Canadian telcos BCE and Telus fail to impress despite growth

Thu Aug 8, 2013 12:30pm EDT
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By Alastair Sharp

TORONTO (Reuters) - Two of Canada's dominant trio of telecom companies reported that wireless growth boosted their quarterly revenue on Thursday but neither BCE Inc nor Telus Corp posted earnings that impressed the market and their shares slipped.

The shares of both companies were down roughly 0.8 percent. Analysts found fault with the results on diverse fronts, with each company missing expectations on at least some of the analysts' key measurements. RBC, for instance, said BCE missed its expectations on wireless subscriber growth and average bills, while Telus disappointed it on fixed-line TV subscribers.

"We continue to prefer Telus for fundamentals and valuation but see limited downside risk in BCE shares," Canaccord Genuity analyst Dvai Ghose wrote in a note to clients.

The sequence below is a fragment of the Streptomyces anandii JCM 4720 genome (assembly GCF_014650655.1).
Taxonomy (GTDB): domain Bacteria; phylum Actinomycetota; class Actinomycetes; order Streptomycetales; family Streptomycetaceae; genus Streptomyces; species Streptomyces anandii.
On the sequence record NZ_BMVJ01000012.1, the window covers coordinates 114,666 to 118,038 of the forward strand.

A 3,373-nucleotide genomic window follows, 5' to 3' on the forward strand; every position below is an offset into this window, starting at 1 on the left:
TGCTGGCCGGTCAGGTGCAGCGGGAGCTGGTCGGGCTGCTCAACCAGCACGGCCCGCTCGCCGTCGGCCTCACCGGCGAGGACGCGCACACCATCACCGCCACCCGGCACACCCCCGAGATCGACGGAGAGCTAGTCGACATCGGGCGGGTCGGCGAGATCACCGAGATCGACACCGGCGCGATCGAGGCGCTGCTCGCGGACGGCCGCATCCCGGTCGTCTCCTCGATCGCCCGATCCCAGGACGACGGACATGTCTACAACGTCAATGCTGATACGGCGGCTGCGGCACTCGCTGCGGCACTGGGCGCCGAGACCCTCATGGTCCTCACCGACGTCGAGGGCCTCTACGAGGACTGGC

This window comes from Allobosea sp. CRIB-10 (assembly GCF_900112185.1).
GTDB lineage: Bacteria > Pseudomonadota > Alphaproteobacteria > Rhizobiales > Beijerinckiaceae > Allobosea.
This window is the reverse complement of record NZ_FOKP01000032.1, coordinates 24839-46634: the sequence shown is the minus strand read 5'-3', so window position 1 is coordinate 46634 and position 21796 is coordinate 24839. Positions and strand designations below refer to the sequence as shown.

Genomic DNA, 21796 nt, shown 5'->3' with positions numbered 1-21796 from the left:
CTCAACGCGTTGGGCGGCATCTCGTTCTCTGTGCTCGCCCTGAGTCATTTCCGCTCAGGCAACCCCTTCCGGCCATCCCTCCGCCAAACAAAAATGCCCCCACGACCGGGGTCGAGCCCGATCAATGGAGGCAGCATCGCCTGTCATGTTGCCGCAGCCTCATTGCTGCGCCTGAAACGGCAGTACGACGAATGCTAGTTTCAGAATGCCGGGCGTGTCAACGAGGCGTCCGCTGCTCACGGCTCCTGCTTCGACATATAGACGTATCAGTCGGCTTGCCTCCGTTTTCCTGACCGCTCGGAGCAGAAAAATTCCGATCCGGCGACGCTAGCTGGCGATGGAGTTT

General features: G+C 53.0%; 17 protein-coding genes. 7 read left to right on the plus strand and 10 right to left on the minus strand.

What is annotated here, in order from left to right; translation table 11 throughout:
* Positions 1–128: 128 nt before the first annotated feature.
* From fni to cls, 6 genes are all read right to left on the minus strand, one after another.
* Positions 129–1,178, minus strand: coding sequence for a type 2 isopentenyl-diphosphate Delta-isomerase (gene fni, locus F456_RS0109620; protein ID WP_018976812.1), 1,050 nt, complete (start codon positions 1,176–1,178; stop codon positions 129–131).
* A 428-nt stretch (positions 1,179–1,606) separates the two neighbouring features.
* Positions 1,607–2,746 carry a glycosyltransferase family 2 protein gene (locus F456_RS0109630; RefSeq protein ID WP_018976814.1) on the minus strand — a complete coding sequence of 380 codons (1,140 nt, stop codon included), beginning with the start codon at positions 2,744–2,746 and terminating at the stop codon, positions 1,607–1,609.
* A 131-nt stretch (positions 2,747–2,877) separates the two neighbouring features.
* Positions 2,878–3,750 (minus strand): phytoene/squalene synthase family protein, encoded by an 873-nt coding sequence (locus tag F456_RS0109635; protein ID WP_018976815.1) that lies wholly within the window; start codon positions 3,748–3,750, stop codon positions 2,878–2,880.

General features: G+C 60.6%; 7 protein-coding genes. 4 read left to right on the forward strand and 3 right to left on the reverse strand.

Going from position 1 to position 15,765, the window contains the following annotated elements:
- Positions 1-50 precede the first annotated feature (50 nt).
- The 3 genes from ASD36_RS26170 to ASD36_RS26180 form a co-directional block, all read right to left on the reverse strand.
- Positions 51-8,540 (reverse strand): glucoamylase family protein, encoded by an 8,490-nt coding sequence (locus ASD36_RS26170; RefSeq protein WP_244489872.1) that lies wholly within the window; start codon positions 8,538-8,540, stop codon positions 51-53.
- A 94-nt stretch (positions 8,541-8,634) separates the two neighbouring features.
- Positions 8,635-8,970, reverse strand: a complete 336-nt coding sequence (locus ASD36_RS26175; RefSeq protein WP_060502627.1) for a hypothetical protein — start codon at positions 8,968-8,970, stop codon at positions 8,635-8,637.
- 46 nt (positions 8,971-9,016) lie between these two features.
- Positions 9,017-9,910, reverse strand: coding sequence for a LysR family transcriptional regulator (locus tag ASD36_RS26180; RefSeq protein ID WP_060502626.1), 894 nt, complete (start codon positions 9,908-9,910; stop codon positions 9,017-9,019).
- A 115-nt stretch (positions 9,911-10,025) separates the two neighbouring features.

BCE, the Montreal-based parent of Bell Canada, reported a 22 percent fall in second-quarter profit from the same quarter in 2012 as one-time factors, including a favorable tax resolution in the year-before quarter, complicated the comparison.

The company, however, raised its 2013 revenue forecast following its acquisition earlier this year of Astral Media, which owns radio stations, cable-TV channels and a billboard network.

Telus posted a 13.5 percent rise in adjusted quarterly profit, though its net income slipped 4.3 percent due to higher restructuring costs. Telus's fixed-line unit bucked industry trends with renewed revenue expansion.

Telus competes against cable company Shaw Communications Inc for television and Internet customers in Western Canada, and against Rogers Communications Inc and BCE's Bell for wireless subscribers across the country.

Rogers is the third of Canada's big three telecom companies. Last month it reported rises in profit and revenue that were in line with analyst expectations.   Continued...

A pedestrian is reflected in the window of a Telus store while using a mobile phone in Ottawa February 11, 2011. REUTERS/Chris Wattie